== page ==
Mahathir brought both sides to agree to the 'peace plan' till the next MCA general assembly in 2005, i.e. when all current division, state and national leaders would be re-elected by default.

Having sealed the truce in the MCA and taking care of other problematic Barisan components, Mahathir went ahead with his retirement and Abdullah took the ruling coalition to its biggest win ever in the 2004 general election.

Does Umno has to intervene?

But has things really changed in the MCA?

Does it need another intervention by Umno to resolve its problems - since party members are torn between three corners about who, among them, can put the party back on track?

najib_6If indeed Najib has his personal 'preference' of MCA leaders, it is not likely that a person of his stature - being PM, Barisan Nasional chief and Umno president - would stoop so low as to spin SMS tales.

Maybe there are quarters who would beg to differ but surely they would also consider that Najib has better things to do, like running the country?

The old saying goes that 'one gets what he deserves.' So, if there is an Umno interference in the MCA affairs, it is only because the MCA has not shown itself competent enough to stop its in-fighting.

The party had been in shambles after Ka Ting and Chan stepped down in the aftermath of the March 2008 general election, without naming successors.

Chua, who was elected to the No 2 slot and then sacked by the presidential council early last year, had been one of those who had vocally asked for an extraordinary general meeting to resolve the party crisis.

However, the comic EGM held on October 10 last year refused to reinstate him and also gave a vote of no-confidence against incumbent president Ong Tee Keat.

Enter vice-president Liow Tiong Lai, leading a third faction that harped on fresh polls to, again, "resolve the party crisis."

Ironically, since the decision by the party to have new elections later this month, Liow had been as quiet as a mouse.

Likewise, Chua had also not sounded out whether he would stick with Tee Keat and their 'great unity plan' or align himself to other emerging factions in the elections.

For the over 2,000 delegates who would be casting their votes, the decision would hinge on whether they need to change the linen in the house.

Soiled and stinking linen, no doubt, has to be discarded. That, however, is for the MCA people themselves to figure out. The power is in the ballot paper they hold.

Tee Keat had said he would defend his post to carry out his 'unfinished reforms' while Ka Ting had heroically declared he was duty bound to...yet again..."resolve the party crisis."

Liow has, somehow, faded away into the background but it is speculated that he will go for the No 2 and probably be the running mate to Ka Ting.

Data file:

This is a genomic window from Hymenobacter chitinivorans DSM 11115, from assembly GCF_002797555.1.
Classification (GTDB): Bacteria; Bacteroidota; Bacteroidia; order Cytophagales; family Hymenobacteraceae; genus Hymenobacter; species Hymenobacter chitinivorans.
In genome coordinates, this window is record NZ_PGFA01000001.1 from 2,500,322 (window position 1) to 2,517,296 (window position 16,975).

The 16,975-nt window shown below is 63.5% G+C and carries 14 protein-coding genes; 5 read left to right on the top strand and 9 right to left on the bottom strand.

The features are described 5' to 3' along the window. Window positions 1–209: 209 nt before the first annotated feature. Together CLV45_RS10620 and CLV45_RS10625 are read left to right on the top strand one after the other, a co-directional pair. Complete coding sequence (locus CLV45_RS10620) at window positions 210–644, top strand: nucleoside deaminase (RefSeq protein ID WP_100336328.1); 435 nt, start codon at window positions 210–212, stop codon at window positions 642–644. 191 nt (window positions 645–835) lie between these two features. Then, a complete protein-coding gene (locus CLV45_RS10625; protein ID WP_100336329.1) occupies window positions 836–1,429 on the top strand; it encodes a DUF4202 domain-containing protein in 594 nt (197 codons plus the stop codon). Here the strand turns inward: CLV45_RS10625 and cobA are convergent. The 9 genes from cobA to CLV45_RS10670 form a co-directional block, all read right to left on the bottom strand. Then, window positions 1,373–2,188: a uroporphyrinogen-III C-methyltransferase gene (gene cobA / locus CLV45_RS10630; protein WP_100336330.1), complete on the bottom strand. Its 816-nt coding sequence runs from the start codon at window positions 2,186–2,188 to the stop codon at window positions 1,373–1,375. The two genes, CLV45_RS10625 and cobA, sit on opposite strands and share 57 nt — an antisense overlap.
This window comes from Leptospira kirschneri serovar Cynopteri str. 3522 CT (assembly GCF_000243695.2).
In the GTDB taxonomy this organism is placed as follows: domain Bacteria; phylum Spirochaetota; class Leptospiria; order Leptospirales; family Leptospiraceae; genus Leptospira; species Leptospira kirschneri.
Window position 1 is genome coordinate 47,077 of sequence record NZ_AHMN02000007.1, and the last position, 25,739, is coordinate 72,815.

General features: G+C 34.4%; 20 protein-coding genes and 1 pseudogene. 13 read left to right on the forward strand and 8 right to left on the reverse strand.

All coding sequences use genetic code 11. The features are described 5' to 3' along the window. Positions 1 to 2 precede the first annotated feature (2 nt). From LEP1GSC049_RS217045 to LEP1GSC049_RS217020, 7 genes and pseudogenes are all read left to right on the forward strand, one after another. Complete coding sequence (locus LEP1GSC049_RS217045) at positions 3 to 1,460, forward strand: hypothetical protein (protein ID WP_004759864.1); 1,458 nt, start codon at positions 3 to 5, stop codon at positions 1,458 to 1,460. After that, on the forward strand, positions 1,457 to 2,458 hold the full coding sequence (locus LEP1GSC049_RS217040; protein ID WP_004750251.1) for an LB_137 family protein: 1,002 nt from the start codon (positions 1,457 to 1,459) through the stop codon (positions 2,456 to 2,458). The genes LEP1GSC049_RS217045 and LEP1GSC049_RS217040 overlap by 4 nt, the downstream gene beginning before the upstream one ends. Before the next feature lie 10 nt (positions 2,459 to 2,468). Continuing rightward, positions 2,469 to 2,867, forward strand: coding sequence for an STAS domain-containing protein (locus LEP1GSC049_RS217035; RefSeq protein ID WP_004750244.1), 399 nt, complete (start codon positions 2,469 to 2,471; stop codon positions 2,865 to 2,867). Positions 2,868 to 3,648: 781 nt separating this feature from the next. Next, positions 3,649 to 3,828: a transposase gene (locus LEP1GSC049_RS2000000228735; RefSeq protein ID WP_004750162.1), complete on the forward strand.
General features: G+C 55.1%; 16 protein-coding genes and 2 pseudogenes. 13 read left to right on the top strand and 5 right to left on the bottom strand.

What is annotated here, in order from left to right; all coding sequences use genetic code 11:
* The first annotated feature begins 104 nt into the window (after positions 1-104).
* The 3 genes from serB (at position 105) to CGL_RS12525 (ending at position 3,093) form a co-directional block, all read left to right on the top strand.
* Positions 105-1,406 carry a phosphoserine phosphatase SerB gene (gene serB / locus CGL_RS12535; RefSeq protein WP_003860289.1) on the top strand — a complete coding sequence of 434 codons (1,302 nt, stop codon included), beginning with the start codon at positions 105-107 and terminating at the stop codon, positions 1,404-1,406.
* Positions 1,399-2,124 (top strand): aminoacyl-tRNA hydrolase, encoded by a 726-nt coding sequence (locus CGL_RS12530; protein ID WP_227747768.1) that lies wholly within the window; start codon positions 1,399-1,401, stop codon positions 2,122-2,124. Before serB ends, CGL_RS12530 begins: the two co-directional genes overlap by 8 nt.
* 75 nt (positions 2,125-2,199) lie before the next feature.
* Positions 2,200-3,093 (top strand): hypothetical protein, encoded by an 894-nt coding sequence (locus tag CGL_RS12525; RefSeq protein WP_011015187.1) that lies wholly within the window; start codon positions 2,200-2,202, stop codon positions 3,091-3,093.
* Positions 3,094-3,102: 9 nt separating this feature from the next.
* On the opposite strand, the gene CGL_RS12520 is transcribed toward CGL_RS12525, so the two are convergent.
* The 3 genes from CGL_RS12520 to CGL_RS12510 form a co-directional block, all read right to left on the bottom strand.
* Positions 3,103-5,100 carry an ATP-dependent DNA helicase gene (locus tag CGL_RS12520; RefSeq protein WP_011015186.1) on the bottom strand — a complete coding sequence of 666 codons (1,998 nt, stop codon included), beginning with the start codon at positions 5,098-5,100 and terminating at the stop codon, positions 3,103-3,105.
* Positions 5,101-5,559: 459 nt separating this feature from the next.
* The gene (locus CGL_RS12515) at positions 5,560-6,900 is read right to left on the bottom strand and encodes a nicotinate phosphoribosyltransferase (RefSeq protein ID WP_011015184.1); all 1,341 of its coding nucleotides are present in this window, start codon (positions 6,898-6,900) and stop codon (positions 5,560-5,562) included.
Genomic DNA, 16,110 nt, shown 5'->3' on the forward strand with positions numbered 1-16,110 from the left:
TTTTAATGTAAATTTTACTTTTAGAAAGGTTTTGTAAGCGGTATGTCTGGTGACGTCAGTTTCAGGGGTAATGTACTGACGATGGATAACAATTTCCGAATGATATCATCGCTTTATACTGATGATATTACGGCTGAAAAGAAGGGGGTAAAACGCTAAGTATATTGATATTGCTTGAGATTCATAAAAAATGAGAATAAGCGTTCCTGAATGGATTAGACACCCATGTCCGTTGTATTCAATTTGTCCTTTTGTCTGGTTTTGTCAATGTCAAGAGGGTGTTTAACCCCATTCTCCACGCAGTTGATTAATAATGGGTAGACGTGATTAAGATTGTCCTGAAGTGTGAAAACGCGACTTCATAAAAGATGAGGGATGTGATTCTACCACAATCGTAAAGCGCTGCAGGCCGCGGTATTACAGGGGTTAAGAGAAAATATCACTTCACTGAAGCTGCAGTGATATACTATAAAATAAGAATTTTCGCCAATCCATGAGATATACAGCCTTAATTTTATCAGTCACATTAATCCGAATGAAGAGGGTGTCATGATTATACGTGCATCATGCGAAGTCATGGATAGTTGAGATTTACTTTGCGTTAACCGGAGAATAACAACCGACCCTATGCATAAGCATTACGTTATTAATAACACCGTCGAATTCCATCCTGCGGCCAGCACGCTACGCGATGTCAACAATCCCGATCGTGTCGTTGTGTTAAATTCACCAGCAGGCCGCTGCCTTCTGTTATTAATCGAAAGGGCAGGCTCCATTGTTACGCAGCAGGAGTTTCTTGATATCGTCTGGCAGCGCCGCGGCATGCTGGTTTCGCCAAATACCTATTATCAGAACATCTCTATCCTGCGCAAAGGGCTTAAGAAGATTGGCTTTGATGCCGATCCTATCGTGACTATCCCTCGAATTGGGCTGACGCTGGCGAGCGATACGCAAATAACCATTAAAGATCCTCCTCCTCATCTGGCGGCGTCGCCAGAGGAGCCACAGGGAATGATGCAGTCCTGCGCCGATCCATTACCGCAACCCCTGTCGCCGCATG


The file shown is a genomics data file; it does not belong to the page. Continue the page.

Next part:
Like a political novice

With such uncertainties and the 'not interested' stance that has begun to seep in the party, is it any wonder that Umno would want to gatecrash into the MCA affairs?

The MCA is not a young party. Not like the PKR which is just about 10 years old. The MCA is more than 60 years old.

It is supposed to know the ropes yet it seems to be working like a novice in the political field.

It should be grooming leaders with a passion to help the downtrodden, yet it is only churning out half-baked custodians who are just interested in short-term gains and cheap self-interests.

Nevertheless, being a political entity with its own charter and rules, a leader - or any semblance of a leader has to be elected.

Except for former vice-president Chua Jui Meng, who has fled to the PKR, the delegates attending the upcoming assembly are likely to choose among the same candidates who stood in the party polls in October 2008.

It is expected to be an emotional-packed and dramatic polls, as the delegates would have to painfully strain their hearts and minds to choose leaders that can work towards a strong cohesion in the MCA family.

In his time, Ka Ting already earned many honours and these accolades were topped by a 'Tan Sri' title from the Yang di Pertuan Agong.

What was he thinking when he decided to re-claim the presidency? Was it his own decision or was he asked to do it as a 'national service'?

Whatever...for Najib and Umno, it is important that MCA pulls itself together. The Barisan is preparing for two major elections; the Sarawak state polls, due next year, and the 13th general election scheduled to be held in 2013.

Whether it is right or wrong for Umno to put its foot into the MCA's house, which appears to be at the edge of a cliff, it cannot allow it to topple over to the sea below.

Thus, the problems in the MCA is, by extension, a problem of the Barisan. It's a different race from the one that Shuey is driving in. - Malaysian Mirror

written by SHAH A DADAMEAH is senior editor with the Malaysian Mirror.